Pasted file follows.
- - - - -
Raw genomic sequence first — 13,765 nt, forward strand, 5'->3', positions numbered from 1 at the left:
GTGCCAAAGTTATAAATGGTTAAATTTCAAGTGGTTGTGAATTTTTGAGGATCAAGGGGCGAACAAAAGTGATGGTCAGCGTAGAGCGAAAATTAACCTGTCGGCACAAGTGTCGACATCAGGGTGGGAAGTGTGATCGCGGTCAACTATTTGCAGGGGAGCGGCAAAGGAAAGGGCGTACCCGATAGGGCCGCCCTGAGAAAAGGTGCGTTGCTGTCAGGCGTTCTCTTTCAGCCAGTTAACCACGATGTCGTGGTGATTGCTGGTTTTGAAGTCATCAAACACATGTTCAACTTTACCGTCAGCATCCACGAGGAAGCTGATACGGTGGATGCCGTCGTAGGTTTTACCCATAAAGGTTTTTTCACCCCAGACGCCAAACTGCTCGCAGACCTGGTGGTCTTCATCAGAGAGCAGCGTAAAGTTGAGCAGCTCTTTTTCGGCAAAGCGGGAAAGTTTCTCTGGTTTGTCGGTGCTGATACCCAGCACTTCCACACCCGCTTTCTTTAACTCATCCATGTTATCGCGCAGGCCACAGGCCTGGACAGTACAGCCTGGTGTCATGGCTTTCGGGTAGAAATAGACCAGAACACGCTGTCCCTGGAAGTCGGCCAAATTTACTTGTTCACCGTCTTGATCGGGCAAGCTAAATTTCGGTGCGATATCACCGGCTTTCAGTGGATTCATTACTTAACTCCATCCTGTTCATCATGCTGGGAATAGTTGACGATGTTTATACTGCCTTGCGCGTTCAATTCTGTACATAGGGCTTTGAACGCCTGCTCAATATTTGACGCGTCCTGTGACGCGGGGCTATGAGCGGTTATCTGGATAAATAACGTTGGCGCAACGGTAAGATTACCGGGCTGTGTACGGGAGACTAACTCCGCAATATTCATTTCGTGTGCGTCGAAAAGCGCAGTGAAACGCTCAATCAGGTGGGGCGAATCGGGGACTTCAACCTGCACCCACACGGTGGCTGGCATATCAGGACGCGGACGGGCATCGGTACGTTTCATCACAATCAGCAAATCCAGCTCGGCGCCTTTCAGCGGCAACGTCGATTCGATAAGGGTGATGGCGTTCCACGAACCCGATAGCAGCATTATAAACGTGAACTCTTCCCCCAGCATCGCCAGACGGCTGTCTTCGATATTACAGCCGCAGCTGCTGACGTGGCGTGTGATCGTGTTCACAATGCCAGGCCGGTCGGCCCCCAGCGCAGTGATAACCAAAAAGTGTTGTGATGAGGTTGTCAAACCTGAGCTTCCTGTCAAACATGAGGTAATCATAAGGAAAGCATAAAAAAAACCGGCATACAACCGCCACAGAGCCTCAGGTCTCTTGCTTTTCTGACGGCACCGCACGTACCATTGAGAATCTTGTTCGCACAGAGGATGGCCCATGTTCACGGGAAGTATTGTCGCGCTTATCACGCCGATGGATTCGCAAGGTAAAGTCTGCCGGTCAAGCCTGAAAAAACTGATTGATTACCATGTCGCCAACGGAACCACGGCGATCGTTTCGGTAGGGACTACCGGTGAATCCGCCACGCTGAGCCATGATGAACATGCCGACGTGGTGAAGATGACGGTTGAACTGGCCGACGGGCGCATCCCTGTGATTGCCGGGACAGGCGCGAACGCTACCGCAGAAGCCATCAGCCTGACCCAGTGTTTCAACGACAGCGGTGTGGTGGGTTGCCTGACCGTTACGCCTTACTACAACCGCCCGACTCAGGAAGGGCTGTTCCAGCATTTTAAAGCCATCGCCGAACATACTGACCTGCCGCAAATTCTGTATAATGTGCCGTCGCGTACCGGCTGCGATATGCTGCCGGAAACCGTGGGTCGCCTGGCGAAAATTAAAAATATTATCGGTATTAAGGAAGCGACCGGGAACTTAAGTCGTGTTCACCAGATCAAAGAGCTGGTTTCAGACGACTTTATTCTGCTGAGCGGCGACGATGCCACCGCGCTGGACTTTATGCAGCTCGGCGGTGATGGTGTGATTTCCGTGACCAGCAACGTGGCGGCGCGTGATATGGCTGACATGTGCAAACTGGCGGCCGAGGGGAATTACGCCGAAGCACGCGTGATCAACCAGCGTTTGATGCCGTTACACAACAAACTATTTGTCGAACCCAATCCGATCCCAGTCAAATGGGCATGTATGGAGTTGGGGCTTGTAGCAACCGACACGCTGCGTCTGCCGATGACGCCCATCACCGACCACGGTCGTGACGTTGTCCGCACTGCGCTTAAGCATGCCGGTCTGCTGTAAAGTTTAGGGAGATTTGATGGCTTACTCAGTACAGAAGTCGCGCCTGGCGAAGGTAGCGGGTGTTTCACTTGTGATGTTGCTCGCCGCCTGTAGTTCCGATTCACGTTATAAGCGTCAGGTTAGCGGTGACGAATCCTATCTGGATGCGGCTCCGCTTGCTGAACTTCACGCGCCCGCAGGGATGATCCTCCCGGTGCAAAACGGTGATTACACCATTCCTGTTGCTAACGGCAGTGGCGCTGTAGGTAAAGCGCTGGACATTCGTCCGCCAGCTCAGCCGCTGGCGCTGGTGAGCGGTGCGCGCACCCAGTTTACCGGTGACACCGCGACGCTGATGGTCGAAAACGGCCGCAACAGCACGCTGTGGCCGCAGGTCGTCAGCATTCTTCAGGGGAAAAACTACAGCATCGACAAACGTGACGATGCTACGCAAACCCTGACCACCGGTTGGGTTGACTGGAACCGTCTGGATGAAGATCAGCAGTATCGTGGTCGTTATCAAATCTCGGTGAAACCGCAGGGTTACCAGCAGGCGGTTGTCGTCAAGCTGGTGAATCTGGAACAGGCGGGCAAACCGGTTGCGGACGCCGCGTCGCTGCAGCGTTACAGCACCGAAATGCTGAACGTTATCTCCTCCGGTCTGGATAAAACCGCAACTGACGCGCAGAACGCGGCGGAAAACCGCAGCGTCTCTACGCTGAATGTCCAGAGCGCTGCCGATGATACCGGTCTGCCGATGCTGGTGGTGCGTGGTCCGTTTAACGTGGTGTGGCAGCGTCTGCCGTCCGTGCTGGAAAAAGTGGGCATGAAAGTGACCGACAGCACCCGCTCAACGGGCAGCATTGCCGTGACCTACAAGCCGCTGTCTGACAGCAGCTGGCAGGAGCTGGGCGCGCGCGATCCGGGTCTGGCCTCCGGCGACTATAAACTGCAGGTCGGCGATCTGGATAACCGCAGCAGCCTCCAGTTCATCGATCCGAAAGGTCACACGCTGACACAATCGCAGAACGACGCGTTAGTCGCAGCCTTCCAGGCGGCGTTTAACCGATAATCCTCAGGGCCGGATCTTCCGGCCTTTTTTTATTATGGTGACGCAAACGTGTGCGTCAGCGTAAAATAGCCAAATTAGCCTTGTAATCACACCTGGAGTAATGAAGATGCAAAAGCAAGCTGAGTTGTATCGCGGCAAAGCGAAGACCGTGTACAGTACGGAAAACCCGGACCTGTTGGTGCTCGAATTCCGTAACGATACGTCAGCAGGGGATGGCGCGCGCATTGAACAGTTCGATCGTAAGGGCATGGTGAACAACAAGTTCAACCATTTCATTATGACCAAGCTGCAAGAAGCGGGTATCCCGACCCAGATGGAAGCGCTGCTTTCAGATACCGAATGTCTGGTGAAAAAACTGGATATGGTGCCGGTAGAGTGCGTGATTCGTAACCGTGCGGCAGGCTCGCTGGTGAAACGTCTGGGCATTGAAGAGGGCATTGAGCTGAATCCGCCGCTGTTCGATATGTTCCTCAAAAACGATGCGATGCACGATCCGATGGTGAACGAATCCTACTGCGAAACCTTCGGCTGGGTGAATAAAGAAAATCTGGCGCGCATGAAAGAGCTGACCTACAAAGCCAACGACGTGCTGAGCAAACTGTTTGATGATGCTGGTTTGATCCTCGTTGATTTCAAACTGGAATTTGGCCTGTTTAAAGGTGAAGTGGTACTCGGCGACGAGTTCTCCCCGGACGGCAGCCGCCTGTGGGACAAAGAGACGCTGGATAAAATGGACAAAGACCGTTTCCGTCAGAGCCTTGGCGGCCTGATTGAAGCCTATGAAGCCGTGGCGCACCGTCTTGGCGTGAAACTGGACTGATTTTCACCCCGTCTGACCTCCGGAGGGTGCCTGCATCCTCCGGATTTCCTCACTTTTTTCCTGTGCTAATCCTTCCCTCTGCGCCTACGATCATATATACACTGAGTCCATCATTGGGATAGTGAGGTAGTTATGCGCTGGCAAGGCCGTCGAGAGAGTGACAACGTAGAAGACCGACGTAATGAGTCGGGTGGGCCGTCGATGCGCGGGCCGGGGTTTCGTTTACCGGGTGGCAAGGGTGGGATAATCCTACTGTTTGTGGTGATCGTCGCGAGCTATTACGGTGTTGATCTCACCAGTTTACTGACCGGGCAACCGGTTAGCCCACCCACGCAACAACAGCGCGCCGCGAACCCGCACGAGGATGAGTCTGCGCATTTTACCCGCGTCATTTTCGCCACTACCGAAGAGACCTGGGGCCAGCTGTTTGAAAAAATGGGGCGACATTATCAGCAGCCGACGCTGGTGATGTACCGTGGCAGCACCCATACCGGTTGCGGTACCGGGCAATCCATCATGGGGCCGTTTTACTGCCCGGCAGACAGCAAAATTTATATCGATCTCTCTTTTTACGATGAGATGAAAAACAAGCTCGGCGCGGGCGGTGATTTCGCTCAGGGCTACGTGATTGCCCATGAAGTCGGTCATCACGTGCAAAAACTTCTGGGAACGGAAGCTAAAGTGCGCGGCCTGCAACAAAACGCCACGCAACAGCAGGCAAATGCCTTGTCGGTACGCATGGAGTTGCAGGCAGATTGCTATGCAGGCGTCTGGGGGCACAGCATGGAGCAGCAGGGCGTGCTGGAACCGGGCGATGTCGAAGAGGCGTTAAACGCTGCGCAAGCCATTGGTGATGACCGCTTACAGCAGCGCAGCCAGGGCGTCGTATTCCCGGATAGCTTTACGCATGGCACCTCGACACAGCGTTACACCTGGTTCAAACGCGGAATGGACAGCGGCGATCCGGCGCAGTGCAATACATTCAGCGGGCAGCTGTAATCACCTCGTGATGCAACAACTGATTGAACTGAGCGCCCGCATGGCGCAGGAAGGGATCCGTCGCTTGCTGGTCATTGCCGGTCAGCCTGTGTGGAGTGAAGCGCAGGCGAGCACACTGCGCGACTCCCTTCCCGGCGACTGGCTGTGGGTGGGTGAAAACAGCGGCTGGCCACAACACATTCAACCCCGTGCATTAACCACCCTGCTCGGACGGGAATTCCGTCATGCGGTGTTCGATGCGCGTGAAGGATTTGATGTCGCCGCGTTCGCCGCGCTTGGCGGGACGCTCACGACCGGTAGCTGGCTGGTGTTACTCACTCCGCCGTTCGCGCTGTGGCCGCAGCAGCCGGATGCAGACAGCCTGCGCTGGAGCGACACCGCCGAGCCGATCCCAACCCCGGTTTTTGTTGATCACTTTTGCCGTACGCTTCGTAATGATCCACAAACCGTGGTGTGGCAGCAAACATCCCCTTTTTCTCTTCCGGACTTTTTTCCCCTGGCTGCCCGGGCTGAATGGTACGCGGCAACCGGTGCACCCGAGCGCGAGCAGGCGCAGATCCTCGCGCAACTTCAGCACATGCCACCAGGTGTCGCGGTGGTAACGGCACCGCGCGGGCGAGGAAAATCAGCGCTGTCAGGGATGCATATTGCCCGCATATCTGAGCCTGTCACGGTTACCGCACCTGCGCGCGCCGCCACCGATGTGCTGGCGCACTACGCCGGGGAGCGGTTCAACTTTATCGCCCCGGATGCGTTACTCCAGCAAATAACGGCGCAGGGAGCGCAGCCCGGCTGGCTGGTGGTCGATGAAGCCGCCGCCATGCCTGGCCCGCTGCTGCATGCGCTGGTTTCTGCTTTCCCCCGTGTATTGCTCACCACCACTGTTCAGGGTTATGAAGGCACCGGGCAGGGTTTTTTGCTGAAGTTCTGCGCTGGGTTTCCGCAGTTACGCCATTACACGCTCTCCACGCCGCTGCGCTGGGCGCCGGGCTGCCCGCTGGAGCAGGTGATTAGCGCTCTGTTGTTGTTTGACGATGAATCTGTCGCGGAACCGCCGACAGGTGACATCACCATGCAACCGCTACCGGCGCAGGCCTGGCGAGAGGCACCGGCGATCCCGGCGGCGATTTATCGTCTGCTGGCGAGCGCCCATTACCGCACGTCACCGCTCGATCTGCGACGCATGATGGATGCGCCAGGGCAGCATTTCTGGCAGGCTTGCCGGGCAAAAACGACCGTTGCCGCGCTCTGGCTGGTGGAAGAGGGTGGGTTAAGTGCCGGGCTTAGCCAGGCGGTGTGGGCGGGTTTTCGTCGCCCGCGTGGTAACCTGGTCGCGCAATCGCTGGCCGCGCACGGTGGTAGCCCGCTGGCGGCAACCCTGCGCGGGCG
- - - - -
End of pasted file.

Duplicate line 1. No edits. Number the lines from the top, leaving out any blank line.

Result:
Raw genomic sequence first — 13,765 nt, forward strand, 5'->3', positions numbered from 1 at the left: